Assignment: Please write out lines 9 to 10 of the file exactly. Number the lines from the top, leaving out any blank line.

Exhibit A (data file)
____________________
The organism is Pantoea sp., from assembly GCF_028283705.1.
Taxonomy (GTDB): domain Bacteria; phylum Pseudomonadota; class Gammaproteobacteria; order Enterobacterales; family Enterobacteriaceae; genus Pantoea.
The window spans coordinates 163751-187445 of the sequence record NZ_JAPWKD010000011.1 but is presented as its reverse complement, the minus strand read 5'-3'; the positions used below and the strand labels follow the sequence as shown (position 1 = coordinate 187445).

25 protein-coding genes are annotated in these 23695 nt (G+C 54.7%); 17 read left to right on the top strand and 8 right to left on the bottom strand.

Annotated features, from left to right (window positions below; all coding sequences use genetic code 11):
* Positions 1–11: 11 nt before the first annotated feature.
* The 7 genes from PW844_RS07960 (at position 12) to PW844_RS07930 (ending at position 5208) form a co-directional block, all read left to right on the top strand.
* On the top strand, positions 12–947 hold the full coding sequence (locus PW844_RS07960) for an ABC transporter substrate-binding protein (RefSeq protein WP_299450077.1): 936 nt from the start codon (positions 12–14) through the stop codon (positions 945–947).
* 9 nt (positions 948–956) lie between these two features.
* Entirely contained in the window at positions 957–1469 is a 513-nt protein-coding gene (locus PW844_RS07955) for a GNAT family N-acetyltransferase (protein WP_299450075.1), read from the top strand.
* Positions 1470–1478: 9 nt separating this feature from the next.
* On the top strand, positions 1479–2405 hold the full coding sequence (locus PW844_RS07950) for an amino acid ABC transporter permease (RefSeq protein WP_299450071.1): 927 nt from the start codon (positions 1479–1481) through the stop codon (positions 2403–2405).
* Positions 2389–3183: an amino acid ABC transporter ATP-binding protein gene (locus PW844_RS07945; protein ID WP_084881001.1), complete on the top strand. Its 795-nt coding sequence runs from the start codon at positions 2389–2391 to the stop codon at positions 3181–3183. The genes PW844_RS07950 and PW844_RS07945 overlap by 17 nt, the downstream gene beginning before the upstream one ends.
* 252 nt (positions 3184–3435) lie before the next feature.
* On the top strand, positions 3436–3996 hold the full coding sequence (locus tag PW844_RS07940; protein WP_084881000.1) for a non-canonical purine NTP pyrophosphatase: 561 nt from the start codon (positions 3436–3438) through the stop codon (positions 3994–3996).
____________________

* 9 nt (positions 948–956) lie between these two features.
* Entirely contained in the window at positions 957–1469 is a 513-nt protein-coding gene (locus PW844_RS07955) for a GNAT family N-acetyltransferase (protein WP_299450075.1), read from the top strand.